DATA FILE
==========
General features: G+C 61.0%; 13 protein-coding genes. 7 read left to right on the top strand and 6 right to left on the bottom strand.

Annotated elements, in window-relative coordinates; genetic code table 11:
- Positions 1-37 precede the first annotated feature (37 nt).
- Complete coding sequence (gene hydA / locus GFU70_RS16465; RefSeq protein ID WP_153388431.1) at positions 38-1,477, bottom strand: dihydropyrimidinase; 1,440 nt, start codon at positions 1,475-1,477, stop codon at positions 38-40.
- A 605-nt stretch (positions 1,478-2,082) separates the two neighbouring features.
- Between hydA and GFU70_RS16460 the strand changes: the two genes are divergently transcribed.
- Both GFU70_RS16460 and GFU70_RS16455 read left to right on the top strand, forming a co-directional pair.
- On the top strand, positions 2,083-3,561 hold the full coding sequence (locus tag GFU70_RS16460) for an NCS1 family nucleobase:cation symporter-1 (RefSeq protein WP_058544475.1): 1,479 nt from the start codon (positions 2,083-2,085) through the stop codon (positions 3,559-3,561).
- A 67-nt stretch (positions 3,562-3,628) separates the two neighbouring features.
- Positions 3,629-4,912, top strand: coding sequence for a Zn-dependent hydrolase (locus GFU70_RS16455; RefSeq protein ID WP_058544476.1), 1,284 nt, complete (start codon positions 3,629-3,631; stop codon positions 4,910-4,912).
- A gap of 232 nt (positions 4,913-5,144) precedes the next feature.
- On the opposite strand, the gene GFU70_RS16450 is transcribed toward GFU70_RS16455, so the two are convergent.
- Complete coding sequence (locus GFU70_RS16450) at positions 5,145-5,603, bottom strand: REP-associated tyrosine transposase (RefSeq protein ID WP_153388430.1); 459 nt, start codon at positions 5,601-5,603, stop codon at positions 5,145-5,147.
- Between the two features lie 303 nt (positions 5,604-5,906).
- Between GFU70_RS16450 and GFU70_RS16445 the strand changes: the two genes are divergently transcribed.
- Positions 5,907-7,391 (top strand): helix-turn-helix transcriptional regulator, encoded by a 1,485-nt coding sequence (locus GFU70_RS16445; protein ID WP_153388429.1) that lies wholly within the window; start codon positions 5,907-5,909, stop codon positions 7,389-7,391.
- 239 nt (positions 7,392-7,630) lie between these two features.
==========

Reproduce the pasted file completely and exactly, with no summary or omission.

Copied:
General features: G+C 61.0%; 13 protein-coding genes. 7 read left to right on the top strand and 6 right to left on the bottom strand.

Annotated elements, in window-relative coordinates; genetic code table 11:
- Positions 1-37 precede the first annotated feature (37 nt).
- Complete coding sequence (gene hydA / locus GFU70_RS16465; RefSeq protein ID WP_153388431.1) at positions 38-1,477, bottom strand: dihydropyrimidinase; 1,440 nt, start codon at positions 1,475-1,477, stop codon at positions 38-40.
- A 605-nt stretch (positions 1,478-2,082) separates the two neighbouring features.
- Between hydA and GFU70_RS16460 the strand changes: the two genes are divergently transcribed.
- Both GFU70_RS16460 and GFU70_RS16455 read left to right on the top strand, forming a co-directional pair.
- On the top strand, positions 2,083-3,561 hold the full coding sequence (locus tag GFU70_RS16460) for an NCS1 family nucleobase:cation symporter-1 (RefSeq protein WP_058544475.1): 1,479 nt from the start codon (positions 2,083-2,085) through the stop codon (positions 3,559-3,561).
- A 67-nt stretch (positions 3,562-3,628) separates the two neighbouring features.
- Positions 3,629-4,912, top strand: coding sequence for a Zn-dependent hydrolase (locus GFU70_RS16455; RefSeq protein ID WP_058544476.1), 1,284 nt, complete (start codon positions 3,629-3,631; stop codon positions 4,910-4,912).
- A gap of 232 nt (positions 4,913-5,144) precedes the next feature.
- On the opposite strand, the gene GFU70_RS16450 is transcribed toward GFU70_RS16455, so the two are convergent.
- Complete coding sequence (locus GFU70_RS16450) at positions 5,145-5,603, bottom strand: REP-associated tyrosine transposase (RefSeq protein ID WP_153388430.1); 459 nt, start codon at positions 5,601-5,603, stop codon at positions 5,145-5,147.
- Between the two features lie 303 nt (positions 5,604-5,906).
- Between GFU70_RS16450 and GFU70_RS16445 the strand changes: the two genes are divergently transcribed.
- Positions 5,907-7,391 (top strand): helix-turn-helix transcriptional regulator, encoded by a 1,485-nt coding sequence (locus GFU70_RS16445; protein ID WP_153388429.1) that lies wholly within the window; start codon positions 5,907-5,909, stop codon positions 7,389-7,391.
- 239 nt (positions 7,392-7,630) lie between these two features.